Inspiration hit him one day after buying a box o’ coffee (Tim’s Take 12™) from Tim Horton’s® on his way to teach a motorcycle safety class to aspiring scootertrash. Disappointed that the Tim Horton’s boxed coffee didn’t stay warm for as long as he would have liked, he salvaged the Mylar® bag with its built-in cap and built his own insulated coffee box. Continue reading →
Her’es how I got into building self-defense canes: After working for many years as a master plumber, followed by many more at Automotive Concept Studios where I fashioned conceptual car models from clay, I ended up with arthritis and two hip replacements. All the heavy work had caught up with me, leaving me disabled and dependent on a cane. I decided to leave Michigan during the winter months and move to Zephyrhills, Florida. I settled in and started looking for an activity to do, maybe metal detecting, fishing or golf.
Downtown, I happened by a martial arts school and stopped in to watch a class. Afterward, the owner (Master Gary Hernández) and one of the instructors (Ms. Karuna) introduced themselves to me. Both have 4th-degree black belts. I explained my health issues: limited mobility and the need to use a cane. They outlined a class Master Hernández teaches in Cane-Fu®, which is specifically beneficial to someone in my situation. Continue reading →
Using WEST SYSTEM Epoxy Resin and fiberglass products, I have created numerous helmets, props, and pieces of armor for costuming and cosplay. Cosplay means to dress up as a character from a book, movie, or video game. Employing unorthodox and oft times experimental methods, I have kept costs low and my creativity heightened.
Just about anything you dream up can be built with fiberglass. The only real challenge is to get a close initial shape. After that, you can add or remove material with relative ease. As it is impossible to hang fiberglass in the air, you just need something to put those initial layers on. Continue reading →
In Epoxyworks #38, we published an article featuring two projects that met the requirements for the Boy Scout’s Composite Merit Badge. Here, Tom Dragone tells us about two more projects completed by scouts in Troop 7369 from Chantilly, Virginia.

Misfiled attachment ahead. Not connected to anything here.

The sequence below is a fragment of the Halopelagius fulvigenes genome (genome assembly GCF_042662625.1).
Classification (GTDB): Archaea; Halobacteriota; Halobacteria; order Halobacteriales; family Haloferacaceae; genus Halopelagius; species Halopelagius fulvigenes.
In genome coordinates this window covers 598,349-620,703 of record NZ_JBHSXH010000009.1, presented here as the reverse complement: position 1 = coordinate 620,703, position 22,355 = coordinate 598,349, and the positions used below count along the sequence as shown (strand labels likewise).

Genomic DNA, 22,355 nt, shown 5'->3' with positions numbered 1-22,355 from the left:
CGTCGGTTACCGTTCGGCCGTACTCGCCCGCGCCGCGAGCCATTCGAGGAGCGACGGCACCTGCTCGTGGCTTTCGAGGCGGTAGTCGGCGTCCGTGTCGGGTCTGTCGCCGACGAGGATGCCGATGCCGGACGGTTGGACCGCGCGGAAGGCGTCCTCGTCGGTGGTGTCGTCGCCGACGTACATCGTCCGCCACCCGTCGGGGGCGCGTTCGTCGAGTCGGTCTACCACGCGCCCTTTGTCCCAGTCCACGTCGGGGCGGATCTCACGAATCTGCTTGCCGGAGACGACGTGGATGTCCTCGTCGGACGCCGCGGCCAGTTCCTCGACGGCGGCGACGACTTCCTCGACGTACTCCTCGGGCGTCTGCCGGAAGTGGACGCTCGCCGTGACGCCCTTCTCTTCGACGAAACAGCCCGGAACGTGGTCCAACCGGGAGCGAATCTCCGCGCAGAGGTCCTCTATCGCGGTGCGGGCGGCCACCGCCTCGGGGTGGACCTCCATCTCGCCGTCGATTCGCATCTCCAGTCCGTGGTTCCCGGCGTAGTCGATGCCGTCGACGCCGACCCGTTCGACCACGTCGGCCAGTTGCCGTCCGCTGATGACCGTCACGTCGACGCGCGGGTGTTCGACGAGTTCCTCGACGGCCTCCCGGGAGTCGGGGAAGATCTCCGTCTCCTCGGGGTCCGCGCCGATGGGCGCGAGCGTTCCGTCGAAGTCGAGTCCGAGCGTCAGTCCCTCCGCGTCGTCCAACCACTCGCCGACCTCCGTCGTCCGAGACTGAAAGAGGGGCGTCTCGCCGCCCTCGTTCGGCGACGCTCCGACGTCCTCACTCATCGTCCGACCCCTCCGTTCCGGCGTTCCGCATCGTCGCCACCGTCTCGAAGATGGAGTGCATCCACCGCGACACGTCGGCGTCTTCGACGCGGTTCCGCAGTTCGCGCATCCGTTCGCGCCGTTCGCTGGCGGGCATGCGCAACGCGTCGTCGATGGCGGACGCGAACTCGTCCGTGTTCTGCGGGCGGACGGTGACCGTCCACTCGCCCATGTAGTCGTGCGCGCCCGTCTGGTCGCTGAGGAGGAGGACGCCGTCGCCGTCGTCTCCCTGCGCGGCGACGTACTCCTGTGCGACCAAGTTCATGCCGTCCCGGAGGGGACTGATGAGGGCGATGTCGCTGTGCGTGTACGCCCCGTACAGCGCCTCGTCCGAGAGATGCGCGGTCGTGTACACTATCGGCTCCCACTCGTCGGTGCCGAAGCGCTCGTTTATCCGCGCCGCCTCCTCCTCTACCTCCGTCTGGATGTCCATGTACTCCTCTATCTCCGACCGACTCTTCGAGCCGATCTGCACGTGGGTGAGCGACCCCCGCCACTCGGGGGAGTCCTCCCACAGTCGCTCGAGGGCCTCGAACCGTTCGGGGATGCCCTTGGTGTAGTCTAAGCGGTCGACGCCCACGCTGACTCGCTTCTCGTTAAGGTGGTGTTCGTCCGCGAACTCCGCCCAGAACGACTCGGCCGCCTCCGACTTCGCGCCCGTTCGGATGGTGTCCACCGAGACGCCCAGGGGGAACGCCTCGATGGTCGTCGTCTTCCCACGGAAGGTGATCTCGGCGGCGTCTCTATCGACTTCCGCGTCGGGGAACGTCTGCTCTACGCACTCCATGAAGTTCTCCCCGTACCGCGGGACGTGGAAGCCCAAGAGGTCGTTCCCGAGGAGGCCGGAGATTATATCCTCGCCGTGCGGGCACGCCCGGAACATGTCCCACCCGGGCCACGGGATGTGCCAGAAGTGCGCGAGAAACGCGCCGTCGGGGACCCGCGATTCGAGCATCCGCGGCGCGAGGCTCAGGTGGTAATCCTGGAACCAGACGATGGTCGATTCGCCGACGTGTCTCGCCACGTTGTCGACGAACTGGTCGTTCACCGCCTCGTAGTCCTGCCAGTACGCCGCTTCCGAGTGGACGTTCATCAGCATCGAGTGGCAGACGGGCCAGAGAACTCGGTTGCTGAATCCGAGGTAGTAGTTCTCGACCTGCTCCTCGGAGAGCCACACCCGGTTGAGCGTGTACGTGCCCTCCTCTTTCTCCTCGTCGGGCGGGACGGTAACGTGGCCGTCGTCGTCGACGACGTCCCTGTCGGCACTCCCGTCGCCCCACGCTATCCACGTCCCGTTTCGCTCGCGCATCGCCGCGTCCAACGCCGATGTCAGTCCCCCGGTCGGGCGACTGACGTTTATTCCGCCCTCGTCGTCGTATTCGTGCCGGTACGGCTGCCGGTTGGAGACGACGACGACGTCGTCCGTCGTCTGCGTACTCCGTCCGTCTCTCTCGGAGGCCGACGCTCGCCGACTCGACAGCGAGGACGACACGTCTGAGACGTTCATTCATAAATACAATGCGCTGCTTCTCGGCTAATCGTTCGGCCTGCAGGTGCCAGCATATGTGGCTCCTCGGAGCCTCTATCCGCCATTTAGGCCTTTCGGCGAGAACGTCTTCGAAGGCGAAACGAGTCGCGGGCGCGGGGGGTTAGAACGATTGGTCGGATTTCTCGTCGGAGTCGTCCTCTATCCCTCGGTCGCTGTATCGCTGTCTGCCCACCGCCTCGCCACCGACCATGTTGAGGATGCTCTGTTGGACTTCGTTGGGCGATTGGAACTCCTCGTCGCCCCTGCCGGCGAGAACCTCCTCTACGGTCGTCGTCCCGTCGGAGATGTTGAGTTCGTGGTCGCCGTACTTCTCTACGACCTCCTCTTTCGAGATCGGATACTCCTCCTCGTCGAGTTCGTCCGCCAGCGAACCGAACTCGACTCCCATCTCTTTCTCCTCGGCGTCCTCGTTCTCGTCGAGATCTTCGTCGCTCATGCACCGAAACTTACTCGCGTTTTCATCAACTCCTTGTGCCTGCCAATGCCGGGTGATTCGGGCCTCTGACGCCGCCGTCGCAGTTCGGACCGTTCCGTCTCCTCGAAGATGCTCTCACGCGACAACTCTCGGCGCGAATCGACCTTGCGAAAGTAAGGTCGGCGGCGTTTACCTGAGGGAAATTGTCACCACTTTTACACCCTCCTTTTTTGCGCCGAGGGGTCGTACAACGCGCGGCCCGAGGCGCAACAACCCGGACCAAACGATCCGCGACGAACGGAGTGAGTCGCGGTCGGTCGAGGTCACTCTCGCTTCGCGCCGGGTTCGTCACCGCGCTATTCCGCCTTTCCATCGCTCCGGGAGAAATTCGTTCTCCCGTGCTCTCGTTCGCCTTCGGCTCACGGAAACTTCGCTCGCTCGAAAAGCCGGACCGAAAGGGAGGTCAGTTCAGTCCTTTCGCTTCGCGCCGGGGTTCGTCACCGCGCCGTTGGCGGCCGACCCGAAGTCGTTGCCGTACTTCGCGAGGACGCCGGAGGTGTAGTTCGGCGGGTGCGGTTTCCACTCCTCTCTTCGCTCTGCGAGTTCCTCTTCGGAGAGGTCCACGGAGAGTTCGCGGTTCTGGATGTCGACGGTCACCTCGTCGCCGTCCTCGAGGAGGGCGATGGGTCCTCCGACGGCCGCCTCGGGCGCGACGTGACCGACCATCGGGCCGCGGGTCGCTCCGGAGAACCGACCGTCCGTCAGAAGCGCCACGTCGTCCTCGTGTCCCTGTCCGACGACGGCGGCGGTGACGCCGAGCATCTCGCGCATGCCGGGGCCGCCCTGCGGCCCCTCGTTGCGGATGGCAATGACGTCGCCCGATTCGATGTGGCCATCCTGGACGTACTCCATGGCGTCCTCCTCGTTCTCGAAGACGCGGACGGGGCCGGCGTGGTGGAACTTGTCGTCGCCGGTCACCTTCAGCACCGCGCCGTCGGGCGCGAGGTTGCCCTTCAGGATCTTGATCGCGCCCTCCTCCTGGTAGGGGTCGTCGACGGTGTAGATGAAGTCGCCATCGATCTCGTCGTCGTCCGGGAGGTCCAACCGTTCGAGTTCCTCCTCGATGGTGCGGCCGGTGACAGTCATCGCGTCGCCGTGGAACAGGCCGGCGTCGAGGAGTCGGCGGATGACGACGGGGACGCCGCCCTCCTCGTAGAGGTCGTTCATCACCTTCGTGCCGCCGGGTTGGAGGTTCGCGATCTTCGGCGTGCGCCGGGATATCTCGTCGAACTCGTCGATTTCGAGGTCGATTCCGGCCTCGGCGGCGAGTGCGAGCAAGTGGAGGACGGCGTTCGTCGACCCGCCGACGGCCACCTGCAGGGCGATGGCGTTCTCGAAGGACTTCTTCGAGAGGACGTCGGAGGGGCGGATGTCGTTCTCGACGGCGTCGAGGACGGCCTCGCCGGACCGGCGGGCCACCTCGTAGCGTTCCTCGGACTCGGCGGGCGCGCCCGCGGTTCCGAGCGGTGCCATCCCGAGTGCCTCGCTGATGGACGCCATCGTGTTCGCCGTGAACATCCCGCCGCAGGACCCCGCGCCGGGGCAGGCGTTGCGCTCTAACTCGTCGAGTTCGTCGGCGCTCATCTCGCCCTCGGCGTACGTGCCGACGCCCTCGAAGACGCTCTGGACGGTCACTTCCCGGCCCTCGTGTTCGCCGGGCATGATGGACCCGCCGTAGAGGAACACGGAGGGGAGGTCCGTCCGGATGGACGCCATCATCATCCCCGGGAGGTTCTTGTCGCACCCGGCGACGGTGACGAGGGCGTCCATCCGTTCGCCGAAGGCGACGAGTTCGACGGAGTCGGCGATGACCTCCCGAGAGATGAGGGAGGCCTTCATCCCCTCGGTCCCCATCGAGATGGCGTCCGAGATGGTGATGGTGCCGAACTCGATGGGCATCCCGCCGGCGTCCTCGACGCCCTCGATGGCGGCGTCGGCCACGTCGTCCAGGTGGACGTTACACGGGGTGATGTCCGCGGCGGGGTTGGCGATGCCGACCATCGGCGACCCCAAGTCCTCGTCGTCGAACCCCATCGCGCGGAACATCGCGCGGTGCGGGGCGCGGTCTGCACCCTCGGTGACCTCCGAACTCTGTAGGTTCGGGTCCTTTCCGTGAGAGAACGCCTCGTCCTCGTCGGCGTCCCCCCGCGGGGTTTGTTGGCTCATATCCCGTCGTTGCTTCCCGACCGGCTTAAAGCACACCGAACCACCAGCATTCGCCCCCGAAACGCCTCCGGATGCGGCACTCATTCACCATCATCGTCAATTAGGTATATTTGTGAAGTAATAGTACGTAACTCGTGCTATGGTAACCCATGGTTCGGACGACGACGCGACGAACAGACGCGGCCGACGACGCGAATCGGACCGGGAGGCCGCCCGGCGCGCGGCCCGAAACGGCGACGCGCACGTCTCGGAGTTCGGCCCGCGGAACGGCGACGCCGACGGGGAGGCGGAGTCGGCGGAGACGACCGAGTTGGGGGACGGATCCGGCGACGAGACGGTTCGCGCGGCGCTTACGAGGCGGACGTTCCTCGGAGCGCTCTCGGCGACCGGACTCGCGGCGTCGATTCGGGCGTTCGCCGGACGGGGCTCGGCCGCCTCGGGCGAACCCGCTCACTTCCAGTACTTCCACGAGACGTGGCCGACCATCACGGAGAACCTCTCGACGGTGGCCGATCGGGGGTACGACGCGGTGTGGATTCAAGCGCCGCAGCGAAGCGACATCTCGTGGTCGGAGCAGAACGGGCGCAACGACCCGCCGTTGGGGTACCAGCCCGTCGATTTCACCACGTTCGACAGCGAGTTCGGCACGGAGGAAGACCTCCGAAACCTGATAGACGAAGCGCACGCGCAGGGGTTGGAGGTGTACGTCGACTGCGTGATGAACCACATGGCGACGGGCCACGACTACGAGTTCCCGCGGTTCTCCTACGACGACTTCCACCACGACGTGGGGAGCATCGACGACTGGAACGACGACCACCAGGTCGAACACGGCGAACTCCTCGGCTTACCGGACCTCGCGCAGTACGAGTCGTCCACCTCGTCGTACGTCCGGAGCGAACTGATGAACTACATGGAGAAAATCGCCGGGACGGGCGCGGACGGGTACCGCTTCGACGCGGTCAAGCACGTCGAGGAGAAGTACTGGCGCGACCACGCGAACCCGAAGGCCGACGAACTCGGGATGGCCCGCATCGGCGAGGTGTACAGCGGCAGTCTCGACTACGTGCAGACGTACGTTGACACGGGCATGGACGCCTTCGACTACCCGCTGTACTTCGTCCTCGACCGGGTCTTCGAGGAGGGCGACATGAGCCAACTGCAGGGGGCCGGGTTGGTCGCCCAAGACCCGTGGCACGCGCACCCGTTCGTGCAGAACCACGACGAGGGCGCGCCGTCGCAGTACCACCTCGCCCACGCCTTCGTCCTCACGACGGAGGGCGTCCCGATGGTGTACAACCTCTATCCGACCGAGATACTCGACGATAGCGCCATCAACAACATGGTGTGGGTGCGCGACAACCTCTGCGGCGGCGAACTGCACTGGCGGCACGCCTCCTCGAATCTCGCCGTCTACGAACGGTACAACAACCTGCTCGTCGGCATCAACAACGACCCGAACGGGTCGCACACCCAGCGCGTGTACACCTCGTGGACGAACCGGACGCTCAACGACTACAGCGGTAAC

In 2006, the Boy Scouts of America created the Composite Materials merit badge for scouts to earn, to help them learn about the importance of composite materials and encourage them to consider careers in this field. Being an aerospace composites engineer as well as an active scouting advisor, I saw this as a natural opportunity to share my interest and experience in composite materials with the scouts in my troop. I developed a set of projects to help the scouts learn about composite materials and share them in the hope of getting more young men interested in this exciting field. Continue reading →
When Jan Gougeon built Strings in 2010 one of the most interesting features he included, at least from my point of view, was the float that goes on top of the mast. Due to its zeppelin-like shape, this is also called a blimp or a dirigible. The purpose of the float is to make the boat self-rescuing: if the boat tips, the float prevents it from going any farther than lying on its side. The mast and float are then used to right the boat. Jan developed this system when designing the Gougeon-32 back in the late ’80s, so he thought it would work for Strings. Continue reading →